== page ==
Moose Jaw Food Bank’s SAID clients being evicted for rent arrears: Fisher

Cheantelle Fisher of the Moose Jaw and District Food Bank is seeing the food bank’s clients on the Saskatchewan Assured Income for Disabilities (SAID) program evicted from their homes for rent arrears.
Expenses can be large for people on disabilities, said Fisher, who runs the Syngage program at the food bank that helps connect their long-term clients with government services like social housing.
Fisher said what her clients are getting in benefits from SAID isn’t enough.
“When you apply for SAID, your worker will sponsor you for a pharmacare program to lessen your expenses,” Fisher said. “And sometimes it doesn’t happen right away. For one client, she’s been waiting for three months. Her medication is $800 per month.”
Because of the enormous expenses some of the SAID clients have, they’re finding it more difficult to make ends meet.
“We just had several meetings (Tuesday) with the tenancy board for them and they are being evicted, and for each person it is rent arrears,” she said.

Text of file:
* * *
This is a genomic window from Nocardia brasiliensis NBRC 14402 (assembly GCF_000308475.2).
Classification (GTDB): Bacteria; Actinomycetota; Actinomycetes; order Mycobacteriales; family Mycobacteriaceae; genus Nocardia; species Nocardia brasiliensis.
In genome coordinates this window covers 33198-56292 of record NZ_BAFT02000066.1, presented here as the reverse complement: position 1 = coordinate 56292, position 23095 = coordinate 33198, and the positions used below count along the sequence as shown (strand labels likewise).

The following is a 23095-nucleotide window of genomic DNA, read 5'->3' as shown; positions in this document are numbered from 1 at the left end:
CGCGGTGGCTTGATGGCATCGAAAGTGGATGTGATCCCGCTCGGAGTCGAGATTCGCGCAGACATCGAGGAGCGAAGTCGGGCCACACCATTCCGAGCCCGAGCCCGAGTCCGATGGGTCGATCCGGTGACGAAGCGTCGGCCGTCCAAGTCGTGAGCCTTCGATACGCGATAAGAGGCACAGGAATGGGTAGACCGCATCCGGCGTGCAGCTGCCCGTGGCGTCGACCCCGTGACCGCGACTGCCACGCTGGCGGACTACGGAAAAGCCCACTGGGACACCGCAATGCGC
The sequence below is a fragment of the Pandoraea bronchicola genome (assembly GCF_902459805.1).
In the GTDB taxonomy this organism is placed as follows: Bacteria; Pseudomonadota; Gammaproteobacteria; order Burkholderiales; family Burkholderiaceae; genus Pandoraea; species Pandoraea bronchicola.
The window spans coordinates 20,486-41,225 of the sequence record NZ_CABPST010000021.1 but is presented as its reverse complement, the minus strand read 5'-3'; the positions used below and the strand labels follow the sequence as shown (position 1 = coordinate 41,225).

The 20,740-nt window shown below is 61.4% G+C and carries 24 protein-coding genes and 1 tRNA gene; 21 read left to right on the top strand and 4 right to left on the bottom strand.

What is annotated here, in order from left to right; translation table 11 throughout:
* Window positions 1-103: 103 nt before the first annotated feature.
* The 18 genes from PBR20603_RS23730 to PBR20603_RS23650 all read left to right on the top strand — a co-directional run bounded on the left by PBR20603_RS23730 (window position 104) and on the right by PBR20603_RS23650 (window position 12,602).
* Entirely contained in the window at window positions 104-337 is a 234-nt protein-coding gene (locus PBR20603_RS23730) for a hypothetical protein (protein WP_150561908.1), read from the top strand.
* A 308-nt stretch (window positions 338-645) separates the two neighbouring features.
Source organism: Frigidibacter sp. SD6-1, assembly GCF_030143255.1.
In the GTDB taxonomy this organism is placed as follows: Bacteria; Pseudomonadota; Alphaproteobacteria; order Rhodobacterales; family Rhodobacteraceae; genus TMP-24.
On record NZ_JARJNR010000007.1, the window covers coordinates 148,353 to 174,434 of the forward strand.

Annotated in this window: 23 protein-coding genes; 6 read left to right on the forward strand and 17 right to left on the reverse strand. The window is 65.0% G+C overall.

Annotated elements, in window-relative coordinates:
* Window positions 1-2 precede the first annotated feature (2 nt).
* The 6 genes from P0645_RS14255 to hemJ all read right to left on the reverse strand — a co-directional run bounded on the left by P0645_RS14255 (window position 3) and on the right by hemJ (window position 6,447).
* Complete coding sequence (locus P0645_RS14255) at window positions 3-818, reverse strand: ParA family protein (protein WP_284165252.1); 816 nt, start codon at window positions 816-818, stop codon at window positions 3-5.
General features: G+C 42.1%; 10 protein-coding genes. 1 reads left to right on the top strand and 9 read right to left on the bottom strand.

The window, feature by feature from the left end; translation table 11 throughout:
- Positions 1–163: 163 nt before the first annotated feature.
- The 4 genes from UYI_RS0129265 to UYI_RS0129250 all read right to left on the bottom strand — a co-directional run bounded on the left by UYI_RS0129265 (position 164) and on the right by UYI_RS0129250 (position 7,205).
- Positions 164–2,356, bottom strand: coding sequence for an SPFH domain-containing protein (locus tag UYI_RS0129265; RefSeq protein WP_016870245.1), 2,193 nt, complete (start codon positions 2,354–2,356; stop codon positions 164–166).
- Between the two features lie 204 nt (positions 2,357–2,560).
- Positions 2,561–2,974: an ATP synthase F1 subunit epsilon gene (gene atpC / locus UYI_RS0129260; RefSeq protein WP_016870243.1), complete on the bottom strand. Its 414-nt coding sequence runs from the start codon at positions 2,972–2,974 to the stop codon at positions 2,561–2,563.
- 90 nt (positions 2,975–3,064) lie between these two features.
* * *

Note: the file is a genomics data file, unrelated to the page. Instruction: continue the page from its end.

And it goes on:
To help, Fisher recommends social services workers need trauma training.
“They need training on how to engage with folks who have experienced or are experiencing trauma,” she said. “The folks that they’re dealing with are (experiencing trauma). If they are living with a disability, they are living with trauma. The fact that they have to reach out to these programs is, in and of itself, a trauma. So being able to interact with folks and not re-traumatize them is very important.”
Fisher said every time they have to phone or email is a traumatic experience.
The SAID program benefits need to be increased significantly and immediately and also, she wants bring back the program that allows rent and utilities to be paid for clients without putting clients in trusteeship.
“We’ve heard a lot of stories of folks being told they were being put back in this program and were in fact, being put in this program without their knowledge,” Fisher said. “There are folks that don’t need to be in trusteeship but do need that help making sure their rent and their bills are paid. So transparency of whether they are being put into trusteeship is vital, and ultimately making sure that folks can have their rent and bills paid properly without being put into trusteeship without their knowledge.”
The benefits are a key.
“What I see coming out of this, is if benefits aren’t increased, my clients will starve to death,” she said. “And they will starve to death at the hands of a provincial program that was designed to replace an income and not be a last resort scenario. There is no first resort.”

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